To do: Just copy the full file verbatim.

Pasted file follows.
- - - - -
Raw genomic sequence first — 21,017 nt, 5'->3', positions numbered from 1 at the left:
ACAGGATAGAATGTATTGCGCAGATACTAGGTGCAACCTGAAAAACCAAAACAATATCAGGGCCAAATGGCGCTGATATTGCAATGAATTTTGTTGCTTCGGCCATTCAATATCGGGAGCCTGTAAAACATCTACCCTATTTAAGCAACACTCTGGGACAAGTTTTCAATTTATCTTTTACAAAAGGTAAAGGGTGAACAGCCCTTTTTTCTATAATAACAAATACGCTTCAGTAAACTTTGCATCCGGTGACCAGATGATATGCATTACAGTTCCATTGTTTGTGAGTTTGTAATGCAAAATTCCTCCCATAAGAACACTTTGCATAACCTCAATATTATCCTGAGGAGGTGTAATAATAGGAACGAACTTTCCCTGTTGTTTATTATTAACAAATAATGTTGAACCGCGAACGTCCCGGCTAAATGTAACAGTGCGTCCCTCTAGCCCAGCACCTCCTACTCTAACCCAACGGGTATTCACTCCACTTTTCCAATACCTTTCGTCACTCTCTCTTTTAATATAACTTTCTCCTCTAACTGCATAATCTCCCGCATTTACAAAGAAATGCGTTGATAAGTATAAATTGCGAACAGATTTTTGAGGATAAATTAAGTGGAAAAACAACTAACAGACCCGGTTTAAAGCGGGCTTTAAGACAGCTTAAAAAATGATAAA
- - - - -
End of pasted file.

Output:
Raw genomic sequence first — 21,017 nt, 5'->3', positions numbered from 1 at the left:
ACAGGATAGAATGTATTGCGCAGATACTAGGTGCAACCTGAAAAACCAAAACAATATCAGGGCCAAATGGCGCTGATATTGCAATGAATTTTGTTGCTTCGGCCATTCAATATCGGGAGCCTGTAAAACATCTACCCTATTTAAGCAACACTCTGGGACAAGTTTTCAATTTATCTTTTACAAAAGGTAAAGGGTGAACAGCCCTTTTTTCTATAATAACAAATACGCTTCAGTAAACTTTGCATCCGGTGACCAGATGATATGCATTACAGTTCCATTGTTTGTGAGTTTGTAATGCAAAATTCCTCCCATAAGAACACTTTGCATAACCTCAATATTATCCTGAGGAGGTGTAATAATAGGAACGAACTTTCCCTGTTGTTTATTATTAACAAATAATGTTGAACCGCGAACGTCCCGGCTAAATGTAACAGTGCGTCCCTCTAGCCCAGCACCTCCTACTCTAACCCAACGGGTATTCACTCCACTTTTCCAATACCTTTCGTCACTCTCTCTTTTAATATAACTTTCTCCTCTAACTGCATAATCTCCCGCATTTACAAAGAAATGCGTTGATAAGTATAAATTGCGAACAGATTTTTGAGGATAAATTAAGTGGAAAAACAACTAACAGACCCGGTTTAAAGCGGGCTTTAAGACAGCTTAAAAAATGATAAA